A Midsummer Night’s Dream in York
The idea of creating a “pop-up” Elizabethan theatre for a summer season of Shakespeare in York was an excellent one, but would the quality of performances justify the effort and expense? After a disappointing Richard III, I was doubtful: this production was weak on narrative – it is indispensable for the histories that the audience should be assisted in identifying who is who – and the actor playing the villain king had neither the stage presence nor the projection of text which the part requires. The Macbeth in contrast was very strong on narrative, the tragic chain of events moving swiftly and clearly to their end, but the deeper, psychological dimensions of the play were glossed over.
And then came this wonderful Midsummer Night’s Dream, the finest production of the play I have seen since Peter Brook’s legendary version. Indeed it shared some features with the latter. Accompanied by Chris Madin’s evocative music, and exotically designed by Sara Perks, the forest scenes were exhilarating in their acrobatic movements, stylised posturings and energetic interplay. On top of this, director Juliet Forster introduced her own personal imprint for the piece. She took her themes of power and gender from two of its starting points: the subjugation of Hippolyta by Theseus; and the imposition of choice of husband by Egeus on Hermia. The antics in the forest are portrayed as Hippolyta’s fantasy dream. She becomes Oberon, thereby able to exact revenge on Theseus as Titania, ensnaring him/her in a love nest with Bottom.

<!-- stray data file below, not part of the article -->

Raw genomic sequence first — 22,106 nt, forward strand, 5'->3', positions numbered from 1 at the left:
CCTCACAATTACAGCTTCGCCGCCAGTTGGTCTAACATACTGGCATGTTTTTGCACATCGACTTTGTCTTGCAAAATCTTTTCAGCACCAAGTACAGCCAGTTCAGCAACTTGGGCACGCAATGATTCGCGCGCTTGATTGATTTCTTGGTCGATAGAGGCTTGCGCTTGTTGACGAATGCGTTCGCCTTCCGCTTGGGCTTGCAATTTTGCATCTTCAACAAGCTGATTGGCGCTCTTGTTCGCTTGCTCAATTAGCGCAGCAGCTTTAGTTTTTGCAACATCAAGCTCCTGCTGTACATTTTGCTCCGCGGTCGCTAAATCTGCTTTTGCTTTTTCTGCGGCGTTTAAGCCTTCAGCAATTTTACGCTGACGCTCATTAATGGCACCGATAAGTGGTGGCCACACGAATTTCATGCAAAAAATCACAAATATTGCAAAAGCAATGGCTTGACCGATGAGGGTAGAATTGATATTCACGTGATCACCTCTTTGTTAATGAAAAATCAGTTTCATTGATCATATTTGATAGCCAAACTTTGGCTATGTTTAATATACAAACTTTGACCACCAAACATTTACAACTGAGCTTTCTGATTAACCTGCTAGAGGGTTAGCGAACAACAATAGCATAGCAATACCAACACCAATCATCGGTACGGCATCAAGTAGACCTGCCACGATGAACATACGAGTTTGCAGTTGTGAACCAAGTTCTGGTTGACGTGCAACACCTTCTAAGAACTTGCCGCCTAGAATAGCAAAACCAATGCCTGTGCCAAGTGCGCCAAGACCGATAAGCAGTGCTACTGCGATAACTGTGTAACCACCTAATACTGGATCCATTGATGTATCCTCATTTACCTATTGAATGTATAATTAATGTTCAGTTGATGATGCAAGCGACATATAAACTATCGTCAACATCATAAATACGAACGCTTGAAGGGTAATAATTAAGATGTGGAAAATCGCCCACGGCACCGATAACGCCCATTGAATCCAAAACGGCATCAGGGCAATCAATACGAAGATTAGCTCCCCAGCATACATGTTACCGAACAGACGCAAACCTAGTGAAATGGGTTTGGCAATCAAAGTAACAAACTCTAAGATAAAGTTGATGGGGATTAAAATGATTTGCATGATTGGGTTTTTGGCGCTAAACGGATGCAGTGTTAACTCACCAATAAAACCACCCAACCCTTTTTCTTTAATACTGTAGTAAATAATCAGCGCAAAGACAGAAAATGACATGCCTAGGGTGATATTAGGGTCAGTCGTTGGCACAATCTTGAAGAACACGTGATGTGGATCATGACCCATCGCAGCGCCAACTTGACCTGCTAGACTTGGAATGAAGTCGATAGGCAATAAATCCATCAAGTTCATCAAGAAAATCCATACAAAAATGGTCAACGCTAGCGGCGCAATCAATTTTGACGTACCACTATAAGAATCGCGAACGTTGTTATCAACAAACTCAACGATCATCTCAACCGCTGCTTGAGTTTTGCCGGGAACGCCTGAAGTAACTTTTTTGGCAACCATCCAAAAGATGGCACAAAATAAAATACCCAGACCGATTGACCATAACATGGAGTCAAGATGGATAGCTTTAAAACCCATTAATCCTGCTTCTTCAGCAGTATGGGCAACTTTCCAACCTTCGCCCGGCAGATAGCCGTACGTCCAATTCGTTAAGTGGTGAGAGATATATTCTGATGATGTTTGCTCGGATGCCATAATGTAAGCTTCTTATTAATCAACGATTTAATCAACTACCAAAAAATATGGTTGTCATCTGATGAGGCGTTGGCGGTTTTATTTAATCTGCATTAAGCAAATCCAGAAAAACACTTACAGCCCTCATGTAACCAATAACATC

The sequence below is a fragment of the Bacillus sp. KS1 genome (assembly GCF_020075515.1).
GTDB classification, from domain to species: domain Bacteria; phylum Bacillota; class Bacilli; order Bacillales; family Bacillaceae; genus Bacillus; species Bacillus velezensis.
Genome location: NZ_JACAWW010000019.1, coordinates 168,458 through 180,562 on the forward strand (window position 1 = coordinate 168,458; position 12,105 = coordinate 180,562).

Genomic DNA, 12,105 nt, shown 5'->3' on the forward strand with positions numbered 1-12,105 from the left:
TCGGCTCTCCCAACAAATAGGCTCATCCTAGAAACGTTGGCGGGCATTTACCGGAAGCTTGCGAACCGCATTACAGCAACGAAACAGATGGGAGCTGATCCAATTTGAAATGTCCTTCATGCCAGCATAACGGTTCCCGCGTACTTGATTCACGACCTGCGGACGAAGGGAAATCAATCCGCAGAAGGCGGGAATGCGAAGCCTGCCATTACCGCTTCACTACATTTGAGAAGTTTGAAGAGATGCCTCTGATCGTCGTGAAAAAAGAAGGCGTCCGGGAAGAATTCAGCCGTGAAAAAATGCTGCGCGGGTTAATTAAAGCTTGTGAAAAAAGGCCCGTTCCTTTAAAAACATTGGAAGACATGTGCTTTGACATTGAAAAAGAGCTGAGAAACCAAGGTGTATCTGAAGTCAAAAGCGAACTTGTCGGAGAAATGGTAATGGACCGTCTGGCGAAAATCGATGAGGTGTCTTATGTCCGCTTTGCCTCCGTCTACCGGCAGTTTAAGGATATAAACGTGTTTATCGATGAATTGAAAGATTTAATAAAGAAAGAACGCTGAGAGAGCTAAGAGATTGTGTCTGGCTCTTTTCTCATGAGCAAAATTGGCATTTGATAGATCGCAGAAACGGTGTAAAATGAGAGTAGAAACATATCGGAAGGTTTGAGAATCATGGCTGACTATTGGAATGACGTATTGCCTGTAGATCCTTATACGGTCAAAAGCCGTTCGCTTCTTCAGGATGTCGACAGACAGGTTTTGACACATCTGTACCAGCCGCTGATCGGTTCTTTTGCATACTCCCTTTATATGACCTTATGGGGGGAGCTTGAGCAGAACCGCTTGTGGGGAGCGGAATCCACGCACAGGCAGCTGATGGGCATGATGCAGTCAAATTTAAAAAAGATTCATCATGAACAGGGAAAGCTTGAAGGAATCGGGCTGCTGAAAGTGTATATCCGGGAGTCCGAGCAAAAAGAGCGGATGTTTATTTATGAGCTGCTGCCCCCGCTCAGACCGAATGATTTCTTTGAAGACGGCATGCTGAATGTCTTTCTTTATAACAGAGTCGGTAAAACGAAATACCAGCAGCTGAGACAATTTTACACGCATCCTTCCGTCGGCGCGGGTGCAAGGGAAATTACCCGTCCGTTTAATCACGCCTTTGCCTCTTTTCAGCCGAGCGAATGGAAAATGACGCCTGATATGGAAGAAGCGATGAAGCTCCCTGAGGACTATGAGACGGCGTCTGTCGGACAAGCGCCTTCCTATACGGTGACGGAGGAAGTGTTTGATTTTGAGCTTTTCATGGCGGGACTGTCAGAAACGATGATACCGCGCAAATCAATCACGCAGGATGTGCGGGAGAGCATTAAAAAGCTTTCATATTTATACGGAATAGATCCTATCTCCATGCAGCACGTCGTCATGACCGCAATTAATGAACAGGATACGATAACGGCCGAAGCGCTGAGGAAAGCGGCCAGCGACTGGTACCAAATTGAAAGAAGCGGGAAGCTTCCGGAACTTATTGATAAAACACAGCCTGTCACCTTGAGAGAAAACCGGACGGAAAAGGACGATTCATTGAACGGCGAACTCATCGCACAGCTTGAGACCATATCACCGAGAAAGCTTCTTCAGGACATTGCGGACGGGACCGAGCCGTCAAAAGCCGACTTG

The conceit worked brilliantly. In the first act Amanda Ryan as the Amazon queen flounces down the steps in her uncomfortable but required feminine attire; and later leaning over the staircase, she listens to, and reflects on, the intransigent Egeus complaining about his daughter’s refusal to obey his dictates. It carries over to the relationships between the lovers, a feisty no-nonsense Hermia sparring with her suitors, and Helena resolutely refusing to succumb to their insincere advances. One single aspect jarred. The Theseus of Antony Bunsee seemed not to know what to make of the gender change to Titania; perhaps an actor with a less masculine demeanour would have been able to cope with it more convincingly.
Everything else fell seamlessly into place, not the least the rude mechanicals, led by Paul Hawkyard as an exuberantly extrovert Bottom; they served up a highly entertaining Pyramus and Thisbe without resorting to cliché. This was an outstanding evening of Shakespearian theatre combining superb stagecraft with a fascinating interpretation which in no sense betrayed the Bard’s fertile set of images and sentiments.